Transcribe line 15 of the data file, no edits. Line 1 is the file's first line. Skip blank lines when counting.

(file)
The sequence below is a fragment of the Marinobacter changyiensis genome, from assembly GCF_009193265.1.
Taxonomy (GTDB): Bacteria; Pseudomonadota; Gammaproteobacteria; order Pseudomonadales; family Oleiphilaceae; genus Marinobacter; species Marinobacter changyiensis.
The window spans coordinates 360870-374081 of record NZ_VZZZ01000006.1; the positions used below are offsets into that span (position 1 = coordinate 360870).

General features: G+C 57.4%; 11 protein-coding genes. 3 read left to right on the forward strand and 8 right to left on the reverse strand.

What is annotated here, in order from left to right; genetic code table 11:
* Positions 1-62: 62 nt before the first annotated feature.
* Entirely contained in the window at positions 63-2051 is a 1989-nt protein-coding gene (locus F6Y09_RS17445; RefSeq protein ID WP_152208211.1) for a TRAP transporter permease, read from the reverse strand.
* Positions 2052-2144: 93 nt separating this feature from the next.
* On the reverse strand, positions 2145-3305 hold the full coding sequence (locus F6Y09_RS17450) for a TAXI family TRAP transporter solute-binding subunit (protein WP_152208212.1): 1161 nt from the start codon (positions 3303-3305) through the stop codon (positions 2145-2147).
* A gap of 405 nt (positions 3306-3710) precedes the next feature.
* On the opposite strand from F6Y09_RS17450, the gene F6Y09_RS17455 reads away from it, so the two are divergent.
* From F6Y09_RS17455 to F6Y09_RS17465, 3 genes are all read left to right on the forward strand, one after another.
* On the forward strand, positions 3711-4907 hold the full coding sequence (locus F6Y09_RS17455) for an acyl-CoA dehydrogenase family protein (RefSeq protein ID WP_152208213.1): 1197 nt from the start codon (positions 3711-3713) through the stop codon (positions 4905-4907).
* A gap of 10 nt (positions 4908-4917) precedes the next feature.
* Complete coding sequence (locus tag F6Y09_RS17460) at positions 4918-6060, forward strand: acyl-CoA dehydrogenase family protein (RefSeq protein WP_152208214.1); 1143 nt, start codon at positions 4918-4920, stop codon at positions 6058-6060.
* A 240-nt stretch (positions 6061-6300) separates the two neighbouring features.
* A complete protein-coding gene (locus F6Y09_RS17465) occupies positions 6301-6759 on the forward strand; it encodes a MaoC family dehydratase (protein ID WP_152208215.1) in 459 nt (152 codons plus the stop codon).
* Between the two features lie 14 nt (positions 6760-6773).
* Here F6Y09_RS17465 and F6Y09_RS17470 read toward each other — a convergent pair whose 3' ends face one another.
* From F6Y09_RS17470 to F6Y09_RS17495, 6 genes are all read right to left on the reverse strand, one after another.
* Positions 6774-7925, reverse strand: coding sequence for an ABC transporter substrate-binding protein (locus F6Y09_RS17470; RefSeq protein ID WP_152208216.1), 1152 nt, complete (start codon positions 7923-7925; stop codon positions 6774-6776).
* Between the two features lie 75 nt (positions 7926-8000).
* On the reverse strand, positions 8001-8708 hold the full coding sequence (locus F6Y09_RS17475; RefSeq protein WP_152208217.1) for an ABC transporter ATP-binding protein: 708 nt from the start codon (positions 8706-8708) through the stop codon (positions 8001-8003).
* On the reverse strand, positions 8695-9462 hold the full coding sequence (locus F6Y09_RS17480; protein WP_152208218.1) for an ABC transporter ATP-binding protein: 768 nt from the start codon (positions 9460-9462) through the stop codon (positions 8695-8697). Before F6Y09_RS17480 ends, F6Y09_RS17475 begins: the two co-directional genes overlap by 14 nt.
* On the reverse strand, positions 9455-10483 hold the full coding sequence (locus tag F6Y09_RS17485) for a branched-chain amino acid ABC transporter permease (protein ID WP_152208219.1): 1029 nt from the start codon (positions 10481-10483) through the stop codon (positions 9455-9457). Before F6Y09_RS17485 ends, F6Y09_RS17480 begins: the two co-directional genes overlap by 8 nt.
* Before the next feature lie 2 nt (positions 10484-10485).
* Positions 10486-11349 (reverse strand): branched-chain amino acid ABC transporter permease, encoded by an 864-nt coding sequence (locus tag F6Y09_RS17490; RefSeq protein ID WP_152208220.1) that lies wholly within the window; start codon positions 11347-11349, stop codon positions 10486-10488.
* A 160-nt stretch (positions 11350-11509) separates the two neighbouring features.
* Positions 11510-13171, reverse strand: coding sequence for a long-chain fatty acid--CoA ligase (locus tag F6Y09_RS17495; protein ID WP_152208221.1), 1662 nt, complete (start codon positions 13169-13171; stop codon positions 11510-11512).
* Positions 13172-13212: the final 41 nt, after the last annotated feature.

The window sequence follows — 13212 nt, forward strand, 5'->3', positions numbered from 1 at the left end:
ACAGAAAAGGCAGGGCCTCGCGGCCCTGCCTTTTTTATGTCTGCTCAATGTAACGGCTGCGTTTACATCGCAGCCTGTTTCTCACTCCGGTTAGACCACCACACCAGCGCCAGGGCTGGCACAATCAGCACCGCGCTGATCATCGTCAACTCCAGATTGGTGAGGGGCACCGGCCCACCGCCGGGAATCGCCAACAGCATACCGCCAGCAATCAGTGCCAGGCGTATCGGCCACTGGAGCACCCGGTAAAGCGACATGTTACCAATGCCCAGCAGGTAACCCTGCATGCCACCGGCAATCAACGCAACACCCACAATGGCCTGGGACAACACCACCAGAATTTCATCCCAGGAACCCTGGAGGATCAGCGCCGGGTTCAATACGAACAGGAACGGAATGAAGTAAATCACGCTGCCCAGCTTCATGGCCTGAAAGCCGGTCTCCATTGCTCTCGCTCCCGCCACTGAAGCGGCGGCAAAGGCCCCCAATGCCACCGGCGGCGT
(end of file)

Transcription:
* Complete coding sequence (locus tag F6Y09_RS17460) at positions 4918-6060, forward strand: acyl-CoA dehydrogenase family protein (RefSeq protein WP_152208214.1); 1143 nt, start codon at positions 4918-4920, stop codon at positions 6058-6060.